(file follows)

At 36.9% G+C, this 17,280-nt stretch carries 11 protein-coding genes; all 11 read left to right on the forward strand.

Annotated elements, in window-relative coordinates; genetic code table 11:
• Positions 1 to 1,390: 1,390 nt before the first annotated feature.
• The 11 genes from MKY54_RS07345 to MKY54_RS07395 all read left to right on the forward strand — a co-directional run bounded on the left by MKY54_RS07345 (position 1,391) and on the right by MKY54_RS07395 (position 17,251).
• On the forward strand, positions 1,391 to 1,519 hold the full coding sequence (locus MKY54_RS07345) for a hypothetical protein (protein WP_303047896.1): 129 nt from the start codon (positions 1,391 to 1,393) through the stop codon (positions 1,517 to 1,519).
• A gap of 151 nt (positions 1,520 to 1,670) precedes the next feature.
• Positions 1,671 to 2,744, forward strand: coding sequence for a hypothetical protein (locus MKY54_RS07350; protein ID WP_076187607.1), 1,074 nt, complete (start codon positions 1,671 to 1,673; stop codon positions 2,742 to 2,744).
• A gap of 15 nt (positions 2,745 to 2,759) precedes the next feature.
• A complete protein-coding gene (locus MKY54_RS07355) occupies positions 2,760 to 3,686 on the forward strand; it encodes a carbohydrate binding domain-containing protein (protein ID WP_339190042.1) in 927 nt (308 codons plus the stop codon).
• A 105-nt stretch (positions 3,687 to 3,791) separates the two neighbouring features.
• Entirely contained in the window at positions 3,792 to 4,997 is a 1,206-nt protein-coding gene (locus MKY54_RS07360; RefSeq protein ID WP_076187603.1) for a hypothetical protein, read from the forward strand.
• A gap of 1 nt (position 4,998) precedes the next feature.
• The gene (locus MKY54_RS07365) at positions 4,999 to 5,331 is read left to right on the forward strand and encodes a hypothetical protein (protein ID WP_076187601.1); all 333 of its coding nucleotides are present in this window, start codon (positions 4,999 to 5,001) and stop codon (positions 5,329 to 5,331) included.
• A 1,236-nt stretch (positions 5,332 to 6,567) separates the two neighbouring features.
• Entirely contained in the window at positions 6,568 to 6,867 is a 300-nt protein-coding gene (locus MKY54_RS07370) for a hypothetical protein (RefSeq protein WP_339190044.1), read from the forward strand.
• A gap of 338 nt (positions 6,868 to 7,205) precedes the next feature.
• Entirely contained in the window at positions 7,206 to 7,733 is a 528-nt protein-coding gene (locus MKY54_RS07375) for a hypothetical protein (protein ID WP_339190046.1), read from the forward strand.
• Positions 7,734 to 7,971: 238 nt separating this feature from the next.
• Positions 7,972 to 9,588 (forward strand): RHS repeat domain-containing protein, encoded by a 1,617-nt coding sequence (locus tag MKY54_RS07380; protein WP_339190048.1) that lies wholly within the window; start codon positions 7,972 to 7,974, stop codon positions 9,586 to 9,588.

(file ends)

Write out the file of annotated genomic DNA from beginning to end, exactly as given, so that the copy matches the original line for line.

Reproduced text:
At 36.9% G+C, this 17,280-nt stretch carries 11 protein-coding genes; all 11 read left to right on the forward strand.

Annotated elements, in window-relative coordinates; genetic code table 11:
• Positions 1 to 1,390: 1,390 nt before the first annotated feature.
• The 11 genes from MKY54_RS07345 to MKY54_RS07395 all read left to right on the forward strand — a co-directional run bounded on the left by MKY54_RS07345 (position 1,391) and on the right by MKY54_RS07395 (position 17,251).
• On the forward strand, positions 1,391 to 1,519 hold the full coding sequence (locus MKY54_RS07345) for a hypothetical protein (protein WP_303047896.1): 129 nt from the start codon (positions 1,391 to 1,393) through the stop codon (positions 1,517 to 1,519).
• A gap of 151 nt (positions 1,520 to 1,670) precedes the next feature.
• Positions 1,671 to 2,744, forward strand: coding sequence for a hypothetical protein (locus MKY54_RS07350; protein ID WP_076187607.1), 1,074 nt, complete (start codon positions 1,671 to 1,673; stop codon positions 2,742 to 2,744).
• A gap of 15 nt (positions 2,745 to 2,759) precedes the next feature.
• A complete protein-coding gene (locus MKY54_RS07355) occupies positions 2,760 to 3,686 on the forward strand; it encodes a carbohydrate binding domain-containing protein (protein ID WP_339190042.1) in 927 nt (308 codons plus the stop codon).
• A 105-nt stretch (positions 3,687 to 3,791) separates the two neighbouring features.
• Entirely contained in the window at positions 3,792 to 4,997 is a 1,206-nt protein-coding gene (locus MKY54_RS07360; RefSeq protein ID WP_076187603.1) for a hypothetical protein, read from the forward strand.
• A gap of 1 nt (position 4,998) precedes the next feature.
• The gene (locus MKY54_RS07365) at positions 4,999 to 5,331 is read left to right on the forward strand and encodes a hypothetical protein (protein ID WP_076187601.1); all 333 of its coding nucleotides are present in this window, start codon (positions 4,999 to 5,001) and stop codon (positions 5,329 to 5,331) included.
• A 1,236-nt stretch (positions 5,332 to 6,567) separates the two neighbouring features.
• Entirely contained in the window at positions 6,568 to 6,867 is a 300-nt protein-coding gene (locus MKY54_RS07370) for a hypothetical protein (RefSeq protein WP_339190044.1), read from the forward strand.
• A gap of 338 nt (positions 6,868 to 7,205) precedes the next feature.
• Entirely contained in the window at positions 7,206 to 7,733 is a 528-nt protein-coding gene (locus MKY54_RS07375) for a hypothetical protein (protein ID WP_339190046.1), read from the forward strand.
• Positions 7,734 to 7,971: 238 nt separating this feature from the next.
• Positions 7,972 to 9,588 (forward strand): RHS repeat domain-containing protein, encoded by a 1,617-nt coding sequence (locus tag MKY54_RS07380; protein WP_339190048.1) that lies wholly within the window; start codon positions 7,972 to 7,974, stop codon positions 9,586 to 9,588.